During August 2011, collections volunteers at Museums Worcestershire have been working on part of a small collection of William Morris carpet and fabric that has been in store since the 1960s. The collection came, along with arts and crafts furniture and photographs, from the Cadbury family house at Wast Hills near Kings Norton.
From late October 2011 an exhibition called Elegant Edwardians will take place at Worcester City Art Gallery and Museum and the fabric and curtains which formed part of the new decoration of Wast Hills in the Edwardian period, will feature.
Two patterns of printed fabric have been selected. Curtains made in the golden lily design and another pair in the chintz rose design. The golden lily pattern was designed by John Henry Dearle in 1899 for Morris and Co whilst the chintz rose pattern was designed by Morris himself in 1883. Both fabrics have been made into curtains in the early years of the twentieth century to furnish the Cadbury house. The chintz rose curtains are modestly made without folds or linings ,whilst the golden lily curtains are made without linings but instead with double fabric stitched together reverse to reverse so that the curtains looked as good from the back as from the front. This style of curtain certainly looks very attractive but would have required a large amount of fabric in their manufacture.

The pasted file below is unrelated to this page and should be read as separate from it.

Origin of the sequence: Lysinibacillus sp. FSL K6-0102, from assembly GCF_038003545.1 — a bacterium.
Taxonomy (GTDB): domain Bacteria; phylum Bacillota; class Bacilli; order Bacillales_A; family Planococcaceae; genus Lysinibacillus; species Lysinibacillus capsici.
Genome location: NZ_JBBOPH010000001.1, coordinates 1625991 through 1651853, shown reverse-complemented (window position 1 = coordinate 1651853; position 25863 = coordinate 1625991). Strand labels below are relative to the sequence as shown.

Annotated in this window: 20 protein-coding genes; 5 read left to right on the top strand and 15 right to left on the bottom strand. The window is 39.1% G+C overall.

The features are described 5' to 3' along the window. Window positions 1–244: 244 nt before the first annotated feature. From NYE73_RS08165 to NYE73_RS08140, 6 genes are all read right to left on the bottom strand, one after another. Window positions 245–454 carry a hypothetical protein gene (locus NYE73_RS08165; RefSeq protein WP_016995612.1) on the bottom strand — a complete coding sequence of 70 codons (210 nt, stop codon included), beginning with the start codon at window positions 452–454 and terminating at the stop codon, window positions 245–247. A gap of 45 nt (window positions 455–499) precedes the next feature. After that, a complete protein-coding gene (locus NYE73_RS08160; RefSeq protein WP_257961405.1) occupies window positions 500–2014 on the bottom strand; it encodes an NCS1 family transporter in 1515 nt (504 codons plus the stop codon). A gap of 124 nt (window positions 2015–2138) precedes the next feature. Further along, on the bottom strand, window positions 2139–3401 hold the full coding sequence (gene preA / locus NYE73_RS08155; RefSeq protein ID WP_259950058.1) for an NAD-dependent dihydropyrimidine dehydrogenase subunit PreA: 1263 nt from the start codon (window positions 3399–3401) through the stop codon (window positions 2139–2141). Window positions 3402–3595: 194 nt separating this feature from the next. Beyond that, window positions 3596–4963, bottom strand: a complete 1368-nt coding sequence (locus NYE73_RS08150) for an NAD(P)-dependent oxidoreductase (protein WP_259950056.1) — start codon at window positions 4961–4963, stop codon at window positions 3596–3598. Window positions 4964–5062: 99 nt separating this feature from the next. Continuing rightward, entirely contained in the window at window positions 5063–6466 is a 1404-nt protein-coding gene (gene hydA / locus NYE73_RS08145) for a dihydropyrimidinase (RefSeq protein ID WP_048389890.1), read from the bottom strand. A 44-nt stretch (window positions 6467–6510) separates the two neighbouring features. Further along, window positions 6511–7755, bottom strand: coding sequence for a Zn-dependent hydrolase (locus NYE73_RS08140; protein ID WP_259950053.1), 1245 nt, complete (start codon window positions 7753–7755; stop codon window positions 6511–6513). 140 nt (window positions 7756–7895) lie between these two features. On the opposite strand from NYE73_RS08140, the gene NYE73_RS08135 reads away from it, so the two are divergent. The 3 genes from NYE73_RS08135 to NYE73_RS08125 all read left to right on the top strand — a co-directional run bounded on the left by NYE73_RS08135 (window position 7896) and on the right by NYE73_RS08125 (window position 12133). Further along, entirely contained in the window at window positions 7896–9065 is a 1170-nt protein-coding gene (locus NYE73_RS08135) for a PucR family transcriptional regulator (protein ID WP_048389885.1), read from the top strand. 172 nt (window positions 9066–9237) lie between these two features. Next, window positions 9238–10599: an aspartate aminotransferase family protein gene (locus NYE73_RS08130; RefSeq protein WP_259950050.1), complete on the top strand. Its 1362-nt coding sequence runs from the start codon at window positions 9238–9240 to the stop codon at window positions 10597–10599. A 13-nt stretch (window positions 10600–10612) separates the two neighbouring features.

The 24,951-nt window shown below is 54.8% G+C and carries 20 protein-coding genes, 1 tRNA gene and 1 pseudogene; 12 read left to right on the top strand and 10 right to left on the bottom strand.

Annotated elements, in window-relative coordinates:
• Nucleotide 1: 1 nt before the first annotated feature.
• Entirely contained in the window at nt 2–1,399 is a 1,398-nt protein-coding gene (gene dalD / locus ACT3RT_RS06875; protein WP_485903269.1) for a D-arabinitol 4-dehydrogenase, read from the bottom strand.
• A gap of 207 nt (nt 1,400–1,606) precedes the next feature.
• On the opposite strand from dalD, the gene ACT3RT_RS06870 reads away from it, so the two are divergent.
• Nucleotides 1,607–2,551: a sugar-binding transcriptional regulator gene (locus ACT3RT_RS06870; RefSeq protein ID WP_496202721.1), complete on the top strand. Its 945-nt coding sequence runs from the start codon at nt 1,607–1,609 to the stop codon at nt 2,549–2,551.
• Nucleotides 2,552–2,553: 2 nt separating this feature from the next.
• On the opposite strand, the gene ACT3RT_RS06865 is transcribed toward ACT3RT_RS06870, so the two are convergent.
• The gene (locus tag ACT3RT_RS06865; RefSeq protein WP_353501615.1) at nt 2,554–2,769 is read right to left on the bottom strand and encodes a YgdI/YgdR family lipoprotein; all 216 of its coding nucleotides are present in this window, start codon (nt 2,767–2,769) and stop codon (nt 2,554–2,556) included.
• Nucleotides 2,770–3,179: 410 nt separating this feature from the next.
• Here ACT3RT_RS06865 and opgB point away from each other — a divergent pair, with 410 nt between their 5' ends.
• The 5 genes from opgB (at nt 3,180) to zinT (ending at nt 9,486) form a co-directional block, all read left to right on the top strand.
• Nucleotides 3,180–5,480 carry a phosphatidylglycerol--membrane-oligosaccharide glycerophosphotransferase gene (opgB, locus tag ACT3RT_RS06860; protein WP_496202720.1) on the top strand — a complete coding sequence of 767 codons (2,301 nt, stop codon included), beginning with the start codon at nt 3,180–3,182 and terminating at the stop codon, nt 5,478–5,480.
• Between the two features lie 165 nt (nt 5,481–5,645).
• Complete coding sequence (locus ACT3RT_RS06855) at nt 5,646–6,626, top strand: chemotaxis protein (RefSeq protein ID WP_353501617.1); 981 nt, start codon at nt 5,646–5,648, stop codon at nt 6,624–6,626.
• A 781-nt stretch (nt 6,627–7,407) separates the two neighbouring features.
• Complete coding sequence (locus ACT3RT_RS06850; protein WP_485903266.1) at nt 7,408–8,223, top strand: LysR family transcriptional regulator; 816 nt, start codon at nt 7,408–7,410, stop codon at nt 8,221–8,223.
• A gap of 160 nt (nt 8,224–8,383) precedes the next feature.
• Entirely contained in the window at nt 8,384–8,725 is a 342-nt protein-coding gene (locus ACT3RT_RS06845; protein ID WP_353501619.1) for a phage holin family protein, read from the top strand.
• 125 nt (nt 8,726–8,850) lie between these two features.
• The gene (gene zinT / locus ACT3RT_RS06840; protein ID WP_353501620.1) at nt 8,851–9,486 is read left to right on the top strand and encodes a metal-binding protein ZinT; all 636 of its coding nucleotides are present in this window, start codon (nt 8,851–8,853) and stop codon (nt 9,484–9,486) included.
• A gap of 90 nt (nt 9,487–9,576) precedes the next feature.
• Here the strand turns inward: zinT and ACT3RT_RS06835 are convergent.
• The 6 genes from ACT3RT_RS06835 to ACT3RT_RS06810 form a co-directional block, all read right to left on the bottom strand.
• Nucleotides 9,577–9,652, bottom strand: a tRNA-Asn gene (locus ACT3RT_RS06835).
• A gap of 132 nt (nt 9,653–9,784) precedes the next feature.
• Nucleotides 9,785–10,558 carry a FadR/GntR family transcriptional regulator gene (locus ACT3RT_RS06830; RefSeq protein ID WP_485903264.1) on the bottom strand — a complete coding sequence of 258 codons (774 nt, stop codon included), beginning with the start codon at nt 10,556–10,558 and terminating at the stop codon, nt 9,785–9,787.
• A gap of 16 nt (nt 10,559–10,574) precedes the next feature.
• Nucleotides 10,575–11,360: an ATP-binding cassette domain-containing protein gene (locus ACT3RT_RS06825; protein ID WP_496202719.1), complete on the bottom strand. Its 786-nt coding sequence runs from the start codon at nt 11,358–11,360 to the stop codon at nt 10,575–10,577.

The carpet that has been selected is a corner sample of the artichoke design. The carpet is a machine woven 3-ply woollen Kidderminster type made by the Heckmondwike Manufacturing Company. The pattern was designed by Morris in the 1870s. This carpet sample, again from Wast Hills, demonstrates how this carpet has been constructed into a rug. The carpet was manufactured in widths measuring 27 inches and these have been hand stitched together to construct a carpet large enough to cover the floor. The body of the carpet has been edged with a border, hand stitched on the reverse.Whoever made this carpet has embroidered the letter A onto the reverse by way of a signature.
The carpet was both dirty and suffering from mould growth. It was vacuumed very slowly and carefully using a museum vac with a piece of fabric covering the nozzle to ensure that no threads were pulled by the suction from the vac. The entire carpet has been very carefully cleaned using cotton buds and cooled boiled water. Its future storage is now crucial to ensure that the mould growth is not encouraged. The carpet will be kept in dry conditions and checked regularly during its display and storage over the next few months.
The golden lily and rose chintz curtain fabric have fared better and have been thoroughly cleaned using the same technique with a museum vac.
All those involved; staff and volunteers, have been thrilled to work on such beautiful collection and it is hoped that our visitors will enjoy seeing the fabric and carpet in the Elegant Edwardians Exhibition that opens at the end of October 2011.